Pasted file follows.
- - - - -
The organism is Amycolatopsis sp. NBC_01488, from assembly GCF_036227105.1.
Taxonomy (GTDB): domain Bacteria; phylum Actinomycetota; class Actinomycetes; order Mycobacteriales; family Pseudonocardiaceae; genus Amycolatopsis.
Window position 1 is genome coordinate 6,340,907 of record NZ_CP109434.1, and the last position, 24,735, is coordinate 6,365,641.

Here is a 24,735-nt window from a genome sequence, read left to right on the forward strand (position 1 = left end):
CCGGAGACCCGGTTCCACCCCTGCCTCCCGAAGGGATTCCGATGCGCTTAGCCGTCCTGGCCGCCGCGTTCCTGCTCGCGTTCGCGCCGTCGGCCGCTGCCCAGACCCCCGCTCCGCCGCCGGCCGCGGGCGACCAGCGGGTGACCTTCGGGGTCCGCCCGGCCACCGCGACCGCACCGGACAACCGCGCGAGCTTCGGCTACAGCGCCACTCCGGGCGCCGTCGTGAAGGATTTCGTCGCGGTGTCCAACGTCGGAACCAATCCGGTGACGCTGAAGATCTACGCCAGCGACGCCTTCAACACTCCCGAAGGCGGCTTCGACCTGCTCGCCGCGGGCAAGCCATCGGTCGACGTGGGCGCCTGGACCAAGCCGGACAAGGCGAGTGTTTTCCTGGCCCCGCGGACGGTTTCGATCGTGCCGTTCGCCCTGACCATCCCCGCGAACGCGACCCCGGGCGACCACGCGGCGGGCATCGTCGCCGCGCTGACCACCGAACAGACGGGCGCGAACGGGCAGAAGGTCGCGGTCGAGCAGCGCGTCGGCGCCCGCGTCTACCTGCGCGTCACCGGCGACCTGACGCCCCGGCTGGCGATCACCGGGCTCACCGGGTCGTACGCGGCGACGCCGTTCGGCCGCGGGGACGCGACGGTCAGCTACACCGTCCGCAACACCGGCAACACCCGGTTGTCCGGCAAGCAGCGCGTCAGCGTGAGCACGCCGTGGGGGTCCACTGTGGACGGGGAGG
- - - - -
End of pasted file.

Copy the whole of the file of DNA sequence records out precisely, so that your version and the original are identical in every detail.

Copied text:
The organism is Amycolatopsis sp. NBC_01488, from assembly GCF_036227105.1.
Taxonomy (GTDB): domain Bacteria; phylum Actinomycetota; class Actinomycetes; order Mycobacteriales; family Pseudonocardiaceae; genus Amycolatopsis.
Window position 1 is genome coordinate 6,340,907 of record NZ_CP109434.1, and the last position, 24,735, is coordinate 6,365,641.

Here is a 24,735-nt window from a genome sequence, read left to right on the forward strand (position 1 = left end):
CCGGAGACCCGGTTCCACCCCTGCCTCCCGAAGGGATTCCGATGCGCTTAGCCGTCCTGGCCGCCGCGTTCCTGCTCGCGTTCGCGCCGTCGGCCGCTGCCCAGACCCCCGCTCCGCCGCCGGCCGCGGGCGACCAGCGGGTGACCTTCGGGGTCCGCCCGGCCACCGCGACCGCACCGGACAACCGCGCGAGCTTCGGCTACAGCGCCACTCCGGGCGCCGTCGTGAAGGATTTCGTCGCGGTGTCCAACGTCGGAACCAATCCGGTGACGCTGAAGATCTACGCCAGCGACGCCTTCAACACTCCCGAAGGCGGCTTCGACCTGCTCGCCGCGGGCAAGCCATCGGTCGACGTGGGCGCCTGGACCAAGCCGGACAAGGCGAGTGTTTTCCTGGCCCCGCGGACGGTTTCGATCGTGCCGTTCGCCCTGACCATCCCCGCGAACGCGACCCCGGGCGACCACGCGGCGGGCATCGTCGCCGCGCTGACCACCGAACAGACGGGCGCGAACGGGCAGAAGGTCGCGGTCGAGCAGCGCGTCGGCGCCCGCGTCTACCTGCGCGTCACCGGCGACCTGACGCCCCGGCTGGCGATCACCGGGCTCACCGGGTCGTACGCGGCGACGCCGTTCGGCCGCGGGGACGCGACGGTCAGCTACACCGTCCGCAACACCGGCAACACCCGGTTGTCCGGCAAGCAGCGCGTCAGCGTGAGCACGCCGTGGGGGTCCACTGTGGACGGGGAGG